I had endless panic attacks and stopped eating and stopped drinking coffee (for the first and only time since my 12th birthday). I couldn’t sleep for more than 3 or 4 hours at a time and naps were out of the question … unless I snoozed out sitting up on the sofa. The only time I truly felt at peace was during the daily broadcast of the curling competitions in the Winter Olympics and when we were out on our daily walks. Whatever metaphorical demons had been unleashed in my brain were quelled during those brief moments. I could barely leave the house and only with an escort … LightHusband or BlazingEwe and had to have someone in the house with me at all times. In short … it was a nightmare.

I have been walking through a sine wave of depression for most of my adult life. It ebbs and flows, sometimes greater and sometimes lesser, but it has been an ever present companion. A shadow, if you will, lengthening or drawing close depending upon the position of the sun. Always lurking and never overwhelming. It was enough to make me angry sometimes. Or make me wonder why I am so different. Or wonder why I see things that others don’t. Or how I could ever get through one more day and then another. And wonder what is real joy? What does happiness feel like? Is this it? How about now?

Here’s the thing about depression that goes on that long. After a while you begin to not trust happiness or joy. It’s not that you don’t enjoy them. You do. You love them. At first. But then you wonder how long they’re going to stick around; like a deadbeat dad, you wonder when they’re going to leave again. And you kick them out first so you won’t get hurt again when they leave too soon. You get conflicted about them after a while.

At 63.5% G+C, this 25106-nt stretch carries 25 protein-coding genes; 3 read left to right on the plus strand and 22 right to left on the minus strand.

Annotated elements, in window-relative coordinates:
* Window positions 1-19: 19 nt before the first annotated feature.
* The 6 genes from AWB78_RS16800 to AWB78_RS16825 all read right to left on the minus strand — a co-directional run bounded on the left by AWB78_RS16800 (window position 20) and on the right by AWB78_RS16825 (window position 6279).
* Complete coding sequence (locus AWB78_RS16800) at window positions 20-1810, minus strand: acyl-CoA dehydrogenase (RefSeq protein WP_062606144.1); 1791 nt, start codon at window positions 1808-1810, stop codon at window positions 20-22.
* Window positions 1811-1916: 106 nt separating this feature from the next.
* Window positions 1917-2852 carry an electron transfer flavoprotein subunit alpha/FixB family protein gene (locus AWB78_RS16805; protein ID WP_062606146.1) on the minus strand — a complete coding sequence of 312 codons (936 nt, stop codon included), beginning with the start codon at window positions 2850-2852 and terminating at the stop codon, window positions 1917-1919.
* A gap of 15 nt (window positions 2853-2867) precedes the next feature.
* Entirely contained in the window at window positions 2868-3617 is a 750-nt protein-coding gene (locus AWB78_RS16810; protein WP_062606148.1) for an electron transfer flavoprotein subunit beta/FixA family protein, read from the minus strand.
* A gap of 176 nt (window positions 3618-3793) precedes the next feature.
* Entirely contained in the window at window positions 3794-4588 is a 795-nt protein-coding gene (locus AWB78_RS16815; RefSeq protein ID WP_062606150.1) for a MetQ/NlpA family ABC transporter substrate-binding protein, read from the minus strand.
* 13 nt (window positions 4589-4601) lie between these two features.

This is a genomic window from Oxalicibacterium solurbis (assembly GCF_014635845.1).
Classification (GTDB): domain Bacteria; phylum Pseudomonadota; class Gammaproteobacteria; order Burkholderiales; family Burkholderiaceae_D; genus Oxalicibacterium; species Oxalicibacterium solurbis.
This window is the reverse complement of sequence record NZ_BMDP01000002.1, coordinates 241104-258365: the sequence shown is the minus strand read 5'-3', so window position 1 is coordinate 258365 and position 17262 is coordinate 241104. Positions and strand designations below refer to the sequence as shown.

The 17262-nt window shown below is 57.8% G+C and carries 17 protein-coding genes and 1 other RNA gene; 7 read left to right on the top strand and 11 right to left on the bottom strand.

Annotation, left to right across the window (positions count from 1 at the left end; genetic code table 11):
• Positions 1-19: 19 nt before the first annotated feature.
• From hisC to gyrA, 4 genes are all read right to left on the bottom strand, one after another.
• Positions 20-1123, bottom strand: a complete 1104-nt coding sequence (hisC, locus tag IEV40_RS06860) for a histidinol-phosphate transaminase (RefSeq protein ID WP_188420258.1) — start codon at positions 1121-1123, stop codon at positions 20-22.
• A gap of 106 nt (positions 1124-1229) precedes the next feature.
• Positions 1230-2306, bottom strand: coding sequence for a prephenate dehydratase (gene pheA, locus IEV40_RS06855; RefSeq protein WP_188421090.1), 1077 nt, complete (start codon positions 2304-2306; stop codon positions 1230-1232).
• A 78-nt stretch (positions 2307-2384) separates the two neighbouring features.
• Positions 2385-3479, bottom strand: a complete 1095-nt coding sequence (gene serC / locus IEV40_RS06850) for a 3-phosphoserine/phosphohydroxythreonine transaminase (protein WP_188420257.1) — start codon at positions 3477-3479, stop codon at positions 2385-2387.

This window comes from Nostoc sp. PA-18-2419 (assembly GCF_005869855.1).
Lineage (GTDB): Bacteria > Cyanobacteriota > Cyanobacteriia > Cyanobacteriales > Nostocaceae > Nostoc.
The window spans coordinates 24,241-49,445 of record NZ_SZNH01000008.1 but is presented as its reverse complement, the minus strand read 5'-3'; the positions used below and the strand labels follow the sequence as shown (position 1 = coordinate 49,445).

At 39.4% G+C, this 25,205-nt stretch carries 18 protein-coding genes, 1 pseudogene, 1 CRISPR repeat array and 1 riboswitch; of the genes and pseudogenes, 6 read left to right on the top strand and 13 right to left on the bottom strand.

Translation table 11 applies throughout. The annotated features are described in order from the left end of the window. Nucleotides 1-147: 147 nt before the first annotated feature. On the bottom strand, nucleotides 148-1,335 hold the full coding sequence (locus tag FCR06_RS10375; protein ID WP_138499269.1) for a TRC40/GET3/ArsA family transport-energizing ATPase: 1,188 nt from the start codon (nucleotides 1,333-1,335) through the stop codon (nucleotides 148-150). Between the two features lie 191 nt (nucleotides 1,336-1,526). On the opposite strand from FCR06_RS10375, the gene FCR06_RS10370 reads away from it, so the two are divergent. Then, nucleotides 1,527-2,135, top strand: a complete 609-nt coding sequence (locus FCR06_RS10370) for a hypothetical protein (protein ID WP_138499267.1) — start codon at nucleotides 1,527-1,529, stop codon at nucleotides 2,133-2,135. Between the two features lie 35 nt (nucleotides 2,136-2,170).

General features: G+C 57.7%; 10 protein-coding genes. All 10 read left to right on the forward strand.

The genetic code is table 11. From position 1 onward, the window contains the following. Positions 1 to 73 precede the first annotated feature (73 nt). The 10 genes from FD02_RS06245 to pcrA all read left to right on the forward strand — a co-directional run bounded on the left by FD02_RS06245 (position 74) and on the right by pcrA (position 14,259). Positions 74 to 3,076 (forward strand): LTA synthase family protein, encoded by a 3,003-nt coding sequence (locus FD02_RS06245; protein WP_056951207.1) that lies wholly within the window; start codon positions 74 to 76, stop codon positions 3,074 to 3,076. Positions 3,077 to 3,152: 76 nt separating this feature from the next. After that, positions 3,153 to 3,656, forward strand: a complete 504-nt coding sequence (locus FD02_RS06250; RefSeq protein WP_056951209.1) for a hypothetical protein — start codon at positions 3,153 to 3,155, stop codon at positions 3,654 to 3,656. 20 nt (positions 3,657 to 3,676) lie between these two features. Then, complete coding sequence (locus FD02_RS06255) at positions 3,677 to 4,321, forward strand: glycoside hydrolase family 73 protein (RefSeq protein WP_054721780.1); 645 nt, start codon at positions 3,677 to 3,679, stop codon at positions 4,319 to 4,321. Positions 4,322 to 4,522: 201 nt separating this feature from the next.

Depression was casting one of its longest shadows when I found Jesus sitting around in my neighborhood back in 1990. He came into my life in the form of my neighbor, a pastor’s wife. She saved my life from depression (caused in part by my personality and in part by some meds I was taking for a newly discovered seizure disorder) and from spiders that I have an inordinate fear of. She talked to me for hours about anything I wanted to talk about. Sometimes I even listened to her. That’s how I know she was Jesus. I was 29 at the time and then turned 30. And sometime in that time period I did it … I said the magical words and planted the magical beans … and got saved. Or whatever you want to call it. Got washed and then baptized. Gave my life to Christ. Etc. PW (pastor’s wife) was very good about reassuring me that nothing would likely change right away.

On the other hand, as time went on, I began to hear tales of people who had been saved and then SAVED from this or that. I heard especially about people being saved from depression and other mental illnesses. I heard that Jesus would be enough. Funny, Brant seems to have heard that too. I think a lot of people have heard that one. Jesus is enough. Well, I suspect He is. I’ll come back to that in a few minutes.